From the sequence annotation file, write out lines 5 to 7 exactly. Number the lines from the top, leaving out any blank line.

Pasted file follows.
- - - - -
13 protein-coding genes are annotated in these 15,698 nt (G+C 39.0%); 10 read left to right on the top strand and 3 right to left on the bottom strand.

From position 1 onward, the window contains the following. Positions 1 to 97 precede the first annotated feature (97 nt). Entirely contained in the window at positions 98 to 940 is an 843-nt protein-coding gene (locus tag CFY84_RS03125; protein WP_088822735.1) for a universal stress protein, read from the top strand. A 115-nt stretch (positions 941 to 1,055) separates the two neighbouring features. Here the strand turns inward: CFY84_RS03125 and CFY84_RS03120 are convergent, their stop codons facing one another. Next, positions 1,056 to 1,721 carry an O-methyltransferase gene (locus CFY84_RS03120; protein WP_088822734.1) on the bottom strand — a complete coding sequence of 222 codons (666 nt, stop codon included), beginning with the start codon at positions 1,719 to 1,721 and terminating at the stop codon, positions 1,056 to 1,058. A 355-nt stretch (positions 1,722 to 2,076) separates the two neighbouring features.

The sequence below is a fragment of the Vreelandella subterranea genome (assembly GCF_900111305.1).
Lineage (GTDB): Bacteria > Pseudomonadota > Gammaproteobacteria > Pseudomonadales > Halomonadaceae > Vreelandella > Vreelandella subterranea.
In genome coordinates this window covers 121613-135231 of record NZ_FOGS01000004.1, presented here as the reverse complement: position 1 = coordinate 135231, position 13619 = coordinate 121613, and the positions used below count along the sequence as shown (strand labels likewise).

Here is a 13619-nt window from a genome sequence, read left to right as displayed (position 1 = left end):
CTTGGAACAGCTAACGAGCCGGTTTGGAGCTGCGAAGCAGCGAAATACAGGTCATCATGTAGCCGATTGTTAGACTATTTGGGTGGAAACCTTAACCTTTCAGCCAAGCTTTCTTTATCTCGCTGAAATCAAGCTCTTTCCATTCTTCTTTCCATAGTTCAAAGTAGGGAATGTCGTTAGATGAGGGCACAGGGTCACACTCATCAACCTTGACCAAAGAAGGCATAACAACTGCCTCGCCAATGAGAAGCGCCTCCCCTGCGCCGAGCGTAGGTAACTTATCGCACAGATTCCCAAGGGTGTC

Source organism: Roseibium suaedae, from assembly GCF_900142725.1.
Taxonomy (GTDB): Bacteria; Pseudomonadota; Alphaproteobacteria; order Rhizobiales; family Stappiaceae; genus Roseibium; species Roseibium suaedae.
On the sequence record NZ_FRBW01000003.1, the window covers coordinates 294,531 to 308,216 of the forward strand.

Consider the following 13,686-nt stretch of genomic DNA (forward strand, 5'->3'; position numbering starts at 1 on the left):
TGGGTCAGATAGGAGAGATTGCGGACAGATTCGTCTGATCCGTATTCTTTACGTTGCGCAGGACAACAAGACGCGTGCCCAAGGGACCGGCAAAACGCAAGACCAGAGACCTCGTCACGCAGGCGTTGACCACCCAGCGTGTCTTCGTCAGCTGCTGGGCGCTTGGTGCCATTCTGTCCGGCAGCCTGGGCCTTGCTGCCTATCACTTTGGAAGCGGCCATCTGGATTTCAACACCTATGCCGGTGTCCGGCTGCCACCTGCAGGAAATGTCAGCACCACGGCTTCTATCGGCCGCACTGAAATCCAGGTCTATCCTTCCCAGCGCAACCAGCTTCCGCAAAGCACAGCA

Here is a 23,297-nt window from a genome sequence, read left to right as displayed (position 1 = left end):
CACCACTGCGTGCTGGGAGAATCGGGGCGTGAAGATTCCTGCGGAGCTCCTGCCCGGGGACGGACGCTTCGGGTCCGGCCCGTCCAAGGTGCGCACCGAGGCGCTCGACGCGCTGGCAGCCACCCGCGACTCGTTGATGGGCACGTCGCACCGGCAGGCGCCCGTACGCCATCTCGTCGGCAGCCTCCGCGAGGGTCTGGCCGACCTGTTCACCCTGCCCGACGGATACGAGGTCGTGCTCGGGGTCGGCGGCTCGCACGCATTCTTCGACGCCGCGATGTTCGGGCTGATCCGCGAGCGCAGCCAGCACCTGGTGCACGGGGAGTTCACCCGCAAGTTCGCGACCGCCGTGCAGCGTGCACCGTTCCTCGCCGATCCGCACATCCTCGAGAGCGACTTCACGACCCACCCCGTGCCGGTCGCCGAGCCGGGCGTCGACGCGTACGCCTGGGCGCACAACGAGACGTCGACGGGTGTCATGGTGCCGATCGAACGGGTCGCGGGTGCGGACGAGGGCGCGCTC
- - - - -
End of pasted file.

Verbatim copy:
In genome coordinates this window covers 121613-135231 of record NZ_FOGS01000004.1, presented here as the reverse complement: position 1 = coordinate 135231, position 13619 = coordinate 121613, and the positions used below count along the sequence as shown (strand labels likewise).

Here is a 13619-nt window from a genome sequence, read left to right as displayed (position 1 = left end):
CTTGGAACAGCTAACGAGCCGGTTTGGAGCTGCGAAGCAGCGAAATACAGGTCATCATGTAGCCGATTGTTAGACTATTTGGGTGGAAACCTTAACCTTTCAGCCAAGCTTTCTTTATCTCGCTGAAATCAAGCTCTTTCCATTCTTCTTTCCATAGTTCAAAGTAGGGAATGTCGTTAGATGAGGGCACAGGGTCACACTCATCAACCTTGACCAAAGAAGGCATAACAACTGCCTCGCCAATGAGAAGCGCCTCCCCTGCGCCGAGCGTAGGTAACTTATCGCACAGATTCCCAAGGGTGTC